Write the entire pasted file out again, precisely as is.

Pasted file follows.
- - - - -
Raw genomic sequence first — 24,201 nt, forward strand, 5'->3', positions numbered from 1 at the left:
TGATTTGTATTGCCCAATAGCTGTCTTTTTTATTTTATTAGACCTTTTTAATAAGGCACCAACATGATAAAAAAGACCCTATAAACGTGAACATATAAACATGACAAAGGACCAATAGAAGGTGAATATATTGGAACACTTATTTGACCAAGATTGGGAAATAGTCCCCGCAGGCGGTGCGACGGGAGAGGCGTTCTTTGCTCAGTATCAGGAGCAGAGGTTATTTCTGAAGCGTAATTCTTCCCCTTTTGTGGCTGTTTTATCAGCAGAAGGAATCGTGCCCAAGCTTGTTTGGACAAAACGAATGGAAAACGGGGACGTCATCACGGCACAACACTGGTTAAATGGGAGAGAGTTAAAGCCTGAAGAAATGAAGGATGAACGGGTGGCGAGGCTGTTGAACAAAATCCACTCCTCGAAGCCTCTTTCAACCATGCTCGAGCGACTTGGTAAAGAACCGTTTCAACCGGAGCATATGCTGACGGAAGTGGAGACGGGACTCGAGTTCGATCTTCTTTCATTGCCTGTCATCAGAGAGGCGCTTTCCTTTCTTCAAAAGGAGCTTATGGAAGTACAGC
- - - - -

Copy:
Raw genomic sequence first — 24,201 nt, forward strand, 5'->3', positions numbered from 1 at the left:
TGATTTGTATTGCCCAATAGCTGTCTTTTTTATTTTATTAGACCTTTTTAATAAGGCACCAACATGATAAAAAAGACCCTATAAACGTGAACATATAAACATGACAAAGGACCAATAGAAGGTGAATATATTGGAACACTTATTTGACCAAGATTGGGAAATAGTCCCCGCAGGCGGTGCGACGGGAGAGGCGTTCTTTGCTCAGTATCAGGAGCAGAGGTTATTTCTGAAGCGTAATTCTTCCCCTTTTGTGGCTGTTTTATCAGCAGAAGGAATCGTGCCCAAGCTTGTTTGGACAAAACGAATGGAAAACGGGGACGTCATCACGGCACAACACTGGTTAAATGGGAGAGAGTTAAAGCCTGAAGAAATGAAGGATGAACGGGTGGCGAGGCTGTTGAACAAAATCCACTCCTCGAAGCCTCTTTCAACCATGCTCGAGCGACTTGGTAAAGAACCGTTTCAACCGGAGCATATGCTGACGGAAGTGGAGACGGGACTCGAGTTCGATCTTCTTTCATTGCCTGTCATCAGAGAGGCGCTTTCCTTTCTTCAAAAGGAGCTTATGGAAGTACAGC